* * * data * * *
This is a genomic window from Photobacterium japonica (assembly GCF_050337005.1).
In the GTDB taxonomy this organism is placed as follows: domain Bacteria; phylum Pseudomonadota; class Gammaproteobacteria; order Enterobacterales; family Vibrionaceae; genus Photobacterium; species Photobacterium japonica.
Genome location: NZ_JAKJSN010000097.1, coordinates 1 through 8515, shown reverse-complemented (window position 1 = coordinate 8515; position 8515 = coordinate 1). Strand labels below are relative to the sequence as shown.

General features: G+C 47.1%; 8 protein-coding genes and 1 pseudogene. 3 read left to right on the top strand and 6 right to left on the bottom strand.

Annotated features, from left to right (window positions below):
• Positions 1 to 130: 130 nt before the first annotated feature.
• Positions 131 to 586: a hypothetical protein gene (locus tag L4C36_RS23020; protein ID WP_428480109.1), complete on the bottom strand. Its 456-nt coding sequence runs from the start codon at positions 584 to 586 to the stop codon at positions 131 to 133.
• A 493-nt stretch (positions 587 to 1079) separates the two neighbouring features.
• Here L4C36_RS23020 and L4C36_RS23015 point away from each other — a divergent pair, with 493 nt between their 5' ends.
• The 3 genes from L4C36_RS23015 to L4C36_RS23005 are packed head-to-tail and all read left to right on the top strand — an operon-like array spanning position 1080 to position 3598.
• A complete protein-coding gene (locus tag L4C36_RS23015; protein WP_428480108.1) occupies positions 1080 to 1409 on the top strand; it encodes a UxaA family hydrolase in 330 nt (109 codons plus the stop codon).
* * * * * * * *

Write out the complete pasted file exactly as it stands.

This is a genomic window from Photobacterium japonica (assembly GCF_050337005.1).
In the GTDB taxonomy this organism is placed as follows: domain Bacteria; phylum Pseudomonadota; class Gammaproteobacteria; order Enterobacterales; family Vibrionaceae; genus Photobacterium; species Photobacterium japonica.
Genome location: NZ_JAKJSN010000097.1, coordinates 1 through 8515, shown reverse-complemented (window position 1 = coordinate 8515; position 8515 = coordinate 1). Strand labels below are relative to the sequence as shown.

General features: G+C 47.1%; 8 protein-coding genes and 1 pseudogene. 3 read left to right on the top strand and 6 right to left on the bottom strand.

Annotated features, from left to right (window positions below):
• Positions 1 to 130: 130 nt before the first annotated feature.
• Positions 131 to 586: a hypothetical protein gene (locus tag L4C36_RS23020; protein ID WP_428480109.1), complete on the bottom strand. Its 456-nt coding sequence runs from the start codon at positions 584 to 586 to the stop codon at positions 131 to 133.
• A 493-nt stretch (positions 587 to 1079) separates the two neighbouring features.
• Here L4C36_RS23020 and L4C36_RS23015 point away from each other — a divergent pair, with 493 nt between their 5' ends.
• The 3 genes from L4C36_RS23015 to L4C36_RS23005 are packed head-to-tail and all read left to right on the top strand — an operon-like array spanning position 1080 to position 3598.
• A complete protein-coding gene (locus tag L4C36_RS23015; protein WP_428480108.1) occupies positions 1080 to 1409 on the top strand; it encodes a UxaA family hydrolase in 330 nt (109 codons plus the stop codon).